Being Chinese, Becoming Chinese American
In this foundational study, Shehong Chen investigates how Chinese immigrants to the United States transformed themselves into Chinese Americans during the crucial period between 1911 and 1927. As the search for a modern China climaxed in the 1911 revolution in China, debates over reform and revolution politicized and divided Chinese communities in the United States. In the early 1910s, Chinese in the United States affirmed traditional Chinese values and expressed their unique visions of a modern China, while nationalist feelings emboldened them to stand up for their right to be regarded as an integral part of U.S. society. When the new Chinese republic faced its first serious threat from Japan in 1915, the Chinese response in the United States began to reveal the limits of Chinese nationalism and the emergence of a Chinese American identity.
Chen discerns the crystallization of four essential elements of a distinct Chinese American identity in the years between 1916 and 1924: support for republicanism over the restoration of monarchy; a wish to preserve Confucianism and traditional Chinese culture, although both were under attack in China; support for Christianity, despite a strong anti-Christian movement in China; and opposition to the Nationalist party's alliance with the Soviet Union and cooperation with the Chinese Communist party.
Chen derives her portrait of Chinese in the United States from three distinct daily Chinese-language newspapers: a reformist paper representing the U.S. Chinatown elite, a revolutionary paper founded by the nationalist Chinese leader Sun Yat-sen, and an assimilationist paper that advocated adapting Chinese cultural practices to life in the United States. In addition to identifying the ideological elements of the Chinese American identity, Chen documents the building of permanent Chinese American communities, or Chinatowns.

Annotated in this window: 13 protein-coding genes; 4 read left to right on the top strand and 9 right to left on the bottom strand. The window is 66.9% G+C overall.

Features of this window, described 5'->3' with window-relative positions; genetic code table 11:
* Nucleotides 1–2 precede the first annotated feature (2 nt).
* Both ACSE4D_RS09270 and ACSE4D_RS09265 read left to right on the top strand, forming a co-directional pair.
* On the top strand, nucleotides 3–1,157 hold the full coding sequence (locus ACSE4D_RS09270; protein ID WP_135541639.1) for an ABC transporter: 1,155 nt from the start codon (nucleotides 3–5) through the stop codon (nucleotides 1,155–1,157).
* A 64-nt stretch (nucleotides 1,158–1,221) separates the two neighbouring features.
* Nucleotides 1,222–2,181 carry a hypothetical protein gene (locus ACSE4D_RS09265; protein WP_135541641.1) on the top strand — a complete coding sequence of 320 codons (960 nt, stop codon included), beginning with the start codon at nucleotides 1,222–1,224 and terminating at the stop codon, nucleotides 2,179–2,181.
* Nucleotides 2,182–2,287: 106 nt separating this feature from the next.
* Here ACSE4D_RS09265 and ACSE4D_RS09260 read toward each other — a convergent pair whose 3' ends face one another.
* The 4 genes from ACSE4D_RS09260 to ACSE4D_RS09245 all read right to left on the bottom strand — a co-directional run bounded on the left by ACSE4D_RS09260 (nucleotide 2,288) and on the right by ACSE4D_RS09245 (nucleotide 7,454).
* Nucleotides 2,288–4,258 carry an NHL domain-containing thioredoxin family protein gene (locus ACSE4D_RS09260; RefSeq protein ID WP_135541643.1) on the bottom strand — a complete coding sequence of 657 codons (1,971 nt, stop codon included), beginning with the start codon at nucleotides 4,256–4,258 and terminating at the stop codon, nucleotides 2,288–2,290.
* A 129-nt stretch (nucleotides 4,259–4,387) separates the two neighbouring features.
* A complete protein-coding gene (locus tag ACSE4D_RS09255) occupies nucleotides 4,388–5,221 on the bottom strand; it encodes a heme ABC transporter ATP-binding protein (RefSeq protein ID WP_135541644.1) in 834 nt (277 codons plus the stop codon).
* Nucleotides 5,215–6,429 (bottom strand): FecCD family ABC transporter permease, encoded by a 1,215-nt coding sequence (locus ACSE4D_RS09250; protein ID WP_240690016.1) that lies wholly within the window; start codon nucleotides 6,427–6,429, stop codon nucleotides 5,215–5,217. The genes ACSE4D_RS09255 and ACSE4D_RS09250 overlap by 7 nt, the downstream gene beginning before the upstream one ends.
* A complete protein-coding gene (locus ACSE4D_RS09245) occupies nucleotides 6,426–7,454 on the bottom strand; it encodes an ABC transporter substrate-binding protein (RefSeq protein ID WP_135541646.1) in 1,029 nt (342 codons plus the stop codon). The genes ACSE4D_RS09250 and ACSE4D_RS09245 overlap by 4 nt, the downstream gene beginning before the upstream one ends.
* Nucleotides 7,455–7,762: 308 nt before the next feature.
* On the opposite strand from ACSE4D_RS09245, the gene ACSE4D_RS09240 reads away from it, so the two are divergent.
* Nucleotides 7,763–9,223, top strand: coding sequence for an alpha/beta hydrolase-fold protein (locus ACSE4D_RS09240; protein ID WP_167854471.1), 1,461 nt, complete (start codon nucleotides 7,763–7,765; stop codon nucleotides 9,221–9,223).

Sensitively distinguishing the essence of being Chinese in the United States from being Chinese in the People's Republic of China, Chen documents how Chinese immigrants survived exclusion and discrimination, envisioned and maintained Chineseness, and adapted to American society.
"Chen's groundbreaking examination of the birth of a Chinese American identity is rich in detail and provides a vivid picture of the difficult historical circumstances that Chinese immigrants faced and the creative ways they fought for their rights in a strange land that eventually would become their home. This book is certain to become a classic in its field."--Asian Affairs
"Offers a fascinating portrait of Chinese America."--The Historian
"Once I started reading this book, I could not put it down. . . . Shehong Chen has accurately portrayed the dynamics of the factors involved in the transformation of the Chinese American identity."--Sue Fawn Chung, professor of history at the University of Nevada at Las Vegas
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